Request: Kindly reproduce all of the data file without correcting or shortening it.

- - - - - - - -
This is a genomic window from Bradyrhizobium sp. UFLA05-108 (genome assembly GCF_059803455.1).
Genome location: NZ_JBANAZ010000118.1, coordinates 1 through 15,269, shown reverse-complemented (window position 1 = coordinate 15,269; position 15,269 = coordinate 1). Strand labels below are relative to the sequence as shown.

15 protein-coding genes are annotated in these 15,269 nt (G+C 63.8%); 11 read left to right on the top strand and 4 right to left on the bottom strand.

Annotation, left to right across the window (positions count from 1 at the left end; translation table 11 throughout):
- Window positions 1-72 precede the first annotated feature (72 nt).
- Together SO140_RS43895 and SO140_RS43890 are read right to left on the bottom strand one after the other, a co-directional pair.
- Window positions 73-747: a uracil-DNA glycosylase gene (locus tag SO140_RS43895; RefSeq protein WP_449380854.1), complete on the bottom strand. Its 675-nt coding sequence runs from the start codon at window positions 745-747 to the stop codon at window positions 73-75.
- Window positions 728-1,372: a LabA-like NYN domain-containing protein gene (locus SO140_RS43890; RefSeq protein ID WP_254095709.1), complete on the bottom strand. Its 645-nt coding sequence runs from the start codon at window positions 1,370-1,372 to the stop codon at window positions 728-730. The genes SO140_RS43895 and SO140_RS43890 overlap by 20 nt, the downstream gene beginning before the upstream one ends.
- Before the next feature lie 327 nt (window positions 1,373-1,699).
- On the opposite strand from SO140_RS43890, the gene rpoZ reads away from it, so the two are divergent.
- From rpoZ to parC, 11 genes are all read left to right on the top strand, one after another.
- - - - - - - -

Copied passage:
This is a genomic window from Bradyrhizobium sp. UFLA05-108 (genome assembly GCF_059803455.1).
Genome location: NZ_JBANAZ010000118.1, coordinates 1 through 15,269, shown reverse-complemented (window position 1 = coordinate 15,269; position 15,269 = coordinate 1). Strand labels below are relative to the sequence as shown.

15 protein-coding genes are annotated in these 15,269 nt (G+C 63.8%); 11 read left to right on the top strand and 4 right to left on the bottom strand.

Annotation, left to right across the window (positions count from 1 at the left end; translation table 11 throughout):
- Window positions 1-72 precede the first annotated feature (72 nt).
- Together SO140_RS43895 and SO140_RS43890 are read right to left on the bottom strand one after the other, a co-directional pair.
- Window positions 73-747: a uracil-DNA glycosylase gene (locus tag SO140_RS43895; RefSeq protein WP_449380854.1), complete on the bottom strand. Its 675-nt coding sequence runs from the start codon at window positions 745-747 to the stop codon at window positions 73-75.
- Window positions 728-1,372: a LabA-like NYN domain-containing protein gene (locus SO140_RS43890; RefSeq protein ID WP_254095709.1), complete on the bottom strand. Its 645-nt coding sequence runs from the start codon at window positions 1,370-1,372 to the stop codon at window positions 728-730. The genes SO140_RS43895 and SO140_RS43890 overlap by 20 nt, the downstream gene beginning before the upstream one ends.
- Before the next feature lie 327 nt (window positions 1,373-1,699).
- On the opposite strand from SO140_RS43890, the gene rpoZ reads away from it, so the two are divergent.
- From rpoZ to parC, 11 genes are all read left to right on the top strand, one after another.